Letters – for Jan. 6, 2011

Veterinarians under control

Please allow me to correct several comments in the story “Three ranchers face court over TB testing,” page 14 of the Nov. 25 issue of theManitoba Co-operatorregarding bovine tuberculosis (TB) testing and court cases.

I, and several other of the ever-increasing number of producers who have experienced health problems in their herds following TB testing, have used the services of the provincial veterinary services branch. Although I found these veterinarians sincere, very respectful and professional, their diagnoses have been inconclusive. These veterinarians are controlled by CFIA and provincial bureaucracy.

To protect their financially lucrative, mandatory checkoff, the Manitoba Beef Producers cater to and patronize these bureaucrats and have abandoned their neighbours and fellow livestock producers.

If a provincial judge allows a senior CFIA official to ridicule scientific evidence, and overrule Canada’s minister of agriculture, what meaningful service do the “experts” of the ministerial advisory board ( Manitobacooperator.ca, Nov. 19) provide?

Rodney Checkowski

Rossburn, Man.

Farmers need to stand up for biotech

Contrary to Marcella Pedersen’s Dec. 16 letter to the editor “It won’t harm human health?” biotechnology has benefited farmers, consumers and the hungry.

More than 90 per cent of canola, 60 to 65 per cent of soybeans, and 65 per cent of corn in Canada is produced from biotech seed, and growers have realized real benefits in productivity and sustainability.

On our farm, 100 per cent of our corn and soybeans are genetically modified varieties. Both crops are Roundup Ready crops which allow us to apply Roundup and achieve superior weed control with less pesticide use. Eighty per cent of our corn is also Bt, making it resistant to European corn borer. Prior to the introduction of genetically modified Bt varieties, we lost as much as 50 bushels per acre because of this pest.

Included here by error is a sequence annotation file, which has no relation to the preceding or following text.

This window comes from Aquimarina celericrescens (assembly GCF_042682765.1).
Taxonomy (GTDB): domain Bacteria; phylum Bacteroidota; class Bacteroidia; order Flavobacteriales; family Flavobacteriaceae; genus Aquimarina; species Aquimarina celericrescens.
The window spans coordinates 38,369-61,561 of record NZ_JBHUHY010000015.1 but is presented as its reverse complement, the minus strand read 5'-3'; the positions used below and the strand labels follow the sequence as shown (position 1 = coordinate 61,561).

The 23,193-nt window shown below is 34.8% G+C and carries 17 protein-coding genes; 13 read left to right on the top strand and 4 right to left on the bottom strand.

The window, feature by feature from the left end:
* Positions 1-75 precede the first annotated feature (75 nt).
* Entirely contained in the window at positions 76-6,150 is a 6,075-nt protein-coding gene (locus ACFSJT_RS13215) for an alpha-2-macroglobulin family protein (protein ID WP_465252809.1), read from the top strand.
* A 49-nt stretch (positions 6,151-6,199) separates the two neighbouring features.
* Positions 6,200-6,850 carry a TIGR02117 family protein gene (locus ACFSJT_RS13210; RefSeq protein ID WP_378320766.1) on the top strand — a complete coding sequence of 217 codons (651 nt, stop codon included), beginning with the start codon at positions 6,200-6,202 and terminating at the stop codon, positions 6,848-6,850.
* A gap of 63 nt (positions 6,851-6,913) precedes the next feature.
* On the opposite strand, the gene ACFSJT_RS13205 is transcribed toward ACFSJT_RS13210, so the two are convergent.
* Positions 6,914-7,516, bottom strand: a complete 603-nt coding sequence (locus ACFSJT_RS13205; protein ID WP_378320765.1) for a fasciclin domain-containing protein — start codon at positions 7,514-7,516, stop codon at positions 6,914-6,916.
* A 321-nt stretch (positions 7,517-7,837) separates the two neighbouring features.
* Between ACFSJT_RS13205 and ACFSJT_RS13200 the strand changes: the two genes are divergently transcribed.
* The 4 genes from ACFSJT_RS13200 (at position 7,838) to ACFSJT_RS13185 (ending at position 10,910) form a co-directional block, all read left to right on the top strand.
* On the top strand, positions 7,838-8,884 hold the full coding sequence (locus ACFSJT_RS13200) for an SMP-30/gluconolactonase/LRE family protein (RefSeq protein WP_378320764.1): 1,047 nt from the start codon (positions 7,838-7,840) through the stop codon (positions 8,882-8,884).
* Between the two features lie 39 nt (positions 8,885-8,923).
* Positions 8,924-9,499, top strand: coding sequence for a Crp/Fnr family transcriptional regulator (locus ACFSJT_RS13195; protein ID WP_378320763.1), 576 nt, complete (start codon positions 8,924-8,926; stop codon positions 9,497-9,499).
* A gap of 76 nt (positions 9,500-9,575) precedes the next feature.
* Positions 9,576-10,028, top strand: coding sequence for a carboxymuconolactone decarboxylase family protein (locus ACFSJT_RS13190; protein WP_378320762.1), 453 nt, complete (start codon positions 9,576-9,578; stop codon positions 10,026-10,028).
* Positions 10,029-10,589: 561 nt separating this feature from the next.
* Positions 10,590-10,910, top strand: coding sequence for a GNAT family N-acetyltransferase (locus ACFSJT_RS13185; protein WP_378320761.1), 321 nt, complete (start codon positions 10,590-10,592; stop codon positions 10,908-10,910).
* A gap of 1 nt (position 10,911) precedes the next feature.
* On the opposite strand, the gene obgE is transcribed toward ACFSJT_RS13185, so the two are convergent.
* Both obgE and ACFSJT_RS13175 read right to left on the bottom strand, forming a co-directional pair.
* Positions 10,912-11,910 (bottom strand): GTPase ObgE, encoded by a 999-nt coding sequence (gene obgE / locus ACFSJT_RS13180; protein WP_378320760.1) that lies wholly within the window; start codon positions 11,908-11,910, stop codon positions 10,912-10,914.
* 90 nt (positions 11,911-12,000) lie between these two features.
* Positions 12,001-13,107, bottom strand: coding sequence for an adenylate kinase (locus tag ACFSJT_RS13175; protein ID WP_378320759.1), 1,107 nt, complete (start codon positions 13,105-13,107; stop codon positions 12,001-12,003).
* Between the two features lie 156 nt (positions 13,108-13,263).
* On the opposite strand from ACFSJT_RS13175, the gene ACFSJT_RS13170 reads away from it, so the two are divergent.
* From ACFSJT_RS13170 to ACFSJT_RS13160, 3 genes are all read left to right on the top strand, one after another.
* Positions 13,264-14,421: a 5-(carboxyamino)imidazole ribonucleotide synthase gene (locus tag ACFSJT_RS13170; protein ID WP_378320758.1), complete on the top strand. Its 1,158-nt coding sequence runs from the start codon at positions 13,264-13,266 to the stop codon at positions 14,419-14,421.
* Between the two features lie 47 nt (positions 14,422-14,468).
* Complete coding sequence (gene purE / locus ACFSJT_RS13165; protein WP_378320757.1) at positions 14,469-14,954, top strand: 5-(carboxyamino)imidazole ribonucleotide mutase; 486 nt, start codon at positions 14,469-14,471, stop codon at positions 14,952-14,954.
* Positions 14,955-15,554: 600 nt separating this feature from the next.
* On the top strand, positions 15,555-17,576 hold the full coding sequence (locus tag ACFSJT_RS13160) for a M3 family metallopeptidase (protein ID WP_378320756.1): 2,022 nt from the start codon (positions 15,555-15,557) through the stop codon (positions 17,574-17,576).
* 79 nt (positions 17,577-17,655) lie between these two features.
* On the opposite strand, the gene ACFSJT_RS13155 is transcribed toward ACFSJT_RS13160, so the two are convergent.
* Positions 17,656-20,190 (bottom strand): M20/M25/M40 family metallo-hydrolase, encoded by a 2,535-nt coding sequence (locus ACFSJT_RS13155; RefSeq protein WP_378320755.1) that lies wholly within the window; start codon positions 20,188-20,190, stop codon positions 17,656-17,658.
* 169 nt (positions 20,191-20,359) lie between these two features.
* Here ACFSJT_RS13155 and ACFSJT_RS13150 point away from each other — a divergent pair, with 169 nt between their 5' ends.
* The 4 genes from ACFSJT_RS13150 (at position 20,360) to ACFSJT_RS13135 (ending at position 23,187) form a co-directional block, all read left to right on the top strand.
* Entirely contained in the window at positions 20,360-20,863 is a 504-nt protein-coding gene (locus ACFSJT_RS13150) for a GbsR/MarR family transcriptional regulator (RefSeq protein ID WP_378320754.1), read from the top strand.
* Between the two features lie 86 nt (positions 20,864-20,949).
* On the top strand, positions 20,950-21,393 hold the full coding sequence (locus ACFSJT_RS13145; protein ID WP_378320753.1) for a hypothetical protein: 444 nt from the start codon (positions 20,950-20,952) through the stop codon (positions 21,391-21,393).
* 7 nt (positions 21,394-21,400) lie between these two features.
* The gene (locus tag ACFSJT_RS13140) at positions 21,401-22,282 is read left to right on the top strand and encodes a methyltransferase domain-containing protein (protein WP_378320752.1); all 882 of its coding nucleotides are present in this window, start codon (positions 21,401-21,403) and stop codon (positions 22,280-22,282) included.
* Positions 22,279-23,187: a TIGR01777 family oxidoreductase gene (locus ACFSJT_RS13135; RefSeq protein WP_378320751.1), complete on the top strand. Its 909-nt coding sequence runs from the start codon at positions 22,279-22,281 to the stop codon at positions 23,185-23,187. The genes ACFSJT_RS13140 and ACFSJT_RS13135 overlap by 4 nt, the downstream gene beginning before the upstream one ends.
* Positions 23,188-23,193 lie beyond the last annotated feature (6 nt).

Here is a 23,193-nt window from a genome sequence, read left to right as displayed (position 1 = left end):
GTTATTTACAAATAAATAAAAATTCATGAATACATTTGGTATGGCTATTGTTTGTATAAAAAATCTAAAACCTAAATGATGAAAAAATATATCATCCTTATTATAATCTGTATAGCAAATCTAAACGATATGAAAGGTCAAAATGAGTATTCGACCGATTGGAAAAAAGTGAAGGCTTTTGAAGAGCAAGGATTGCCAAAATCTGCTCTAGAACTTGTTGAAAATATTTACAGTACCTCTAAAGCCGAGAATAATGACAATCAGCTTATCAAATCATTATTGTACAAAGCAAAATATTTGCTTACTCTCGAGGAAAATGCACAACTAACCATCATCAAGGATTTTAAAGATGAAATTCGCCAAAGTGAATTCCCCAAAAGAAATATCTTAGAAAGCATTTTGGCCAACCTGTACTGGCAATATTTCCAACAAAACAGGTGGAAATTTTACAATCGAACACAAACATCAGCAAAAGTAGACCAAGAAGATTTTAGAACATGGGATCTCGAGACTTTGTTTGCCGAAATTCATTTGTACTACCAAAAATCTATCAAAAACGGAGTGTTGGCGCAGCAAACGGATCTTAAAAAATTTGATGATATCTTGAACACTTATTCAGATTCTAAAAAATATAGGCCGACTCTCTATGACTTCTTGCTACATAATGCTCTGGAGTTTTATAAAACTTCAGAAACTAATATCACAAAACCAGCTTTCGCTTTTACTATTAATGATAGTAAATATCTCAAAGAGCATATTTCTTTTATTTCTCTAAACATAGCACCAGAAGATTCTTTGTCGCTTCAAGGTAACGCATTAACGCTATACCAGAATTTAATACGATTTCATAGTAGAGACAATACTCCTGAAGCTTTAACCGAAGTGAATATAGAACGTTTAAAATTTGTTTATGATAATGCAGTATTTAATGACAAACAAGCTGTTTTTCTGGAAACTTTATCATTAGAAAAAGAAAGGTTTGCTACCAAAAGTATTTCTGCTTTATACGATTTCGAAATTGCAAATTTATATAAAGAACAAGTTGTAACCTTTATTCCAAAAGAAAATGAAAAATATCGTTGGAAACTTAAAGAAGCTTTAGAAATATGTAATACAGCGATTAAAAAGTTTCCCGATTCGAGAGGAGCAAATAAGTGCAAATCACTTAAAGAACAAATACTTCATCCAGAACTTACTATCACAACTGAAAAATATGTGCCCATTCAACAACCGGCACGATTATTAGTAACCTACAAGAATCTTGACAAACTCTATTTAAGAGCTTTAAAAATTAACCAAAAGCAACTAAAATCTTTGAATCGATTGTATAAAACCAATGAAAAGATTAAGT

We readily accept the use of biotechnology in medicine, so why the double standard with the use of the same science in agriculture?

The environment has benefited too because biotechnology has changed the way we farm our land. Fewer passes with no till have reduced fuel consumption. More crop residue on the surface has helped reduce wind and water erosion, while conserving moisture.

World population is expected to grow from 6.9 billion today to 9.3 billion by 2050. Historically, farmers all over the world have been capable of keeping pace with population growth. We have increased our production on average by 1.4 per cent per year. But we will need to increase to 1.75 per cent per year to keep up with accelerating population growth. GM crops are an option that will give us the opportunity to keep pace.

Since the introduction of biotech crops over one trillion meals have been consumed and there has not been one reliably documented health problem.

The media need to report on the real, modern-day farming practices rather than promoting a fairy-tale perception advocated by a few. It is the responsibility of the entire agricultural industry to tell the story and defend all the successes that have been made with science and technology. It is time to speak up!

Bob Bartley Roland, Man.

Please forward letters to Manitoba Co-operator, 1666 Dublin Ave., Winnipeg, R3H 0H1 or Fax: 204-954-1422 or email: [email protected] (subject: To the editor)



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